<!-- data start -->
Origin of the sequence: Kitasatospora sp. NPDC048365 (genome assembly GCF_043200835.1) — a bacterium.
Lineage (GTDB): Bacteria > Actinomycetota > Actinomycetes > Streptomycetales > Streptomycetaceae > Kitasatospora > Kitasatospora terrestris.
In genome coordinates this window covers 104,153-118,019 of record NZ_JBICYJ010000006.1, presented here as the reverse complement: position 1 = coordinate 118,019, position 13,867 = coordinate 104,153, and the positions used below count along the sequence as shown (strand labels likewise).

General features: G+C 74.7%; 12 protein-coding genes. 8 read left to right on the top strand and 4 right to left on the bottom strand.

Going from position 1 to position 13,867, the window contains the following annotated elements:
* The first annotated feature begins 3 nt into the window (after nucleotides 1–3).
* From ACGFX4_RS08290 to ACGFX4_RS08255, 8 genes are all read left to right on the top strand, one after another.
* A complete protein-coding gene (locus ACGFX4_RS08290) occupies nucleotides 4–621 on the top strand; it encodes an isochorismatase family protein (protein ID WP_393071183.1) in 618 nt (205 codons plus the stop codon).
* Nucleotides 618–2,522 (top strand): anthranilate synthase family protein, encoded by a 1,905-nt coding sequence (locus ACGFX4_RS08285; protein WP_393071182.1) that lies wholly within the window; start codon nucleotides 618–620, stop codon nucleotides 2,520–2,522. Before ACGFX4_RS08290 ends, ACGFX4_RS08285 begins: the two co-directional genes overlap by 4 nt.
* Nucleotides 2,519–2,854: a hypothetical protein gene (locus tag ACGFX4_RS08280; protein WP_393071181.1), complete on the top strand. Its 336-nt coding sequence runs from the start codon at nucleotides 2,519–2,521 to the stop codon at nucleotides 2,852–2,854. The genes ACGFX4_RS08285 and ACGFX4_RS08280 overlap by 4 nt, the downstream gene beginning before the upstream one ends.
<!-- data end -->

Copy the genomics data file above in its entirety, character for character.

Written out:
Origin of the sequence: Kitasatospora sp. NPDC048365 (genome assembly GCF_043200835.1) — a bacterium.
Lineage (GTDB): Bacteria > Actinomycetota > Actinomycetes > Streptomycetales > Streptomycetaceae > Kitasatospora > Kitasatospora terrestris.
In genome coordinates this window covers 104,153-118,019 of record NZ_JBICYJ010000006.1, presented here as the reverse complement: position 1 = coordinate 118,019, position 13,867 = coordinate 104,153, and the positions used below count along the sequence as shown (strand labels likewise).

General features: G+C 74.7%; 12 protein-coding genes. 8 read left to right on the top strand and 4 right to left on the bottom strand.

Going from position 1 to position 13,867, the window contains the following annotated elements:
* The first annotated feature begins 3 nt into the window (after nucleotides 1–3).
* From ACGFX4_RS08290 to ACGFX4_RS08255, 8 genes are all read left to right on the top strand, one after another.
* A complete protein-coding gene (locus ACGFX4_RS08290) occupies nucleotides 4–621 on the top strand; it encodes an isochorismatase family protein (protein ID WP_393071183.1) in 618 nt (205 codons plus the stop codon).
* Nucleotides 618–2,522 (top strand): anthranilate synthase family protein, encoded by a 1,905-nt coding sequence (locus ACGFX4_RS08285; protein WP_393071182.1) that lies wholly within the window; start codon nucleotides 618–620, stop codon nucleotides 2,520–2,522. Before ACGFX4_RS08290 ends, ACGFX4_RS08285 begins: the two co-directional genes overlap by 4 nt.
* Nucleotides 2,519–2,854: a hypothetical protein gene (locus tag ACGFX4_RS08280; protein WP_393071181.1), complete on the top strand. Its 336-nt coding sequence runs from the start codon at nucleotides 2,519–2,521 to the stop codon at nucleotides 2,852–2,854. The genes ACGFX4_RS08285 and ACGFX4_RS08280 overlap by 4 nt, the downstream gene beginning before the upstream one ends.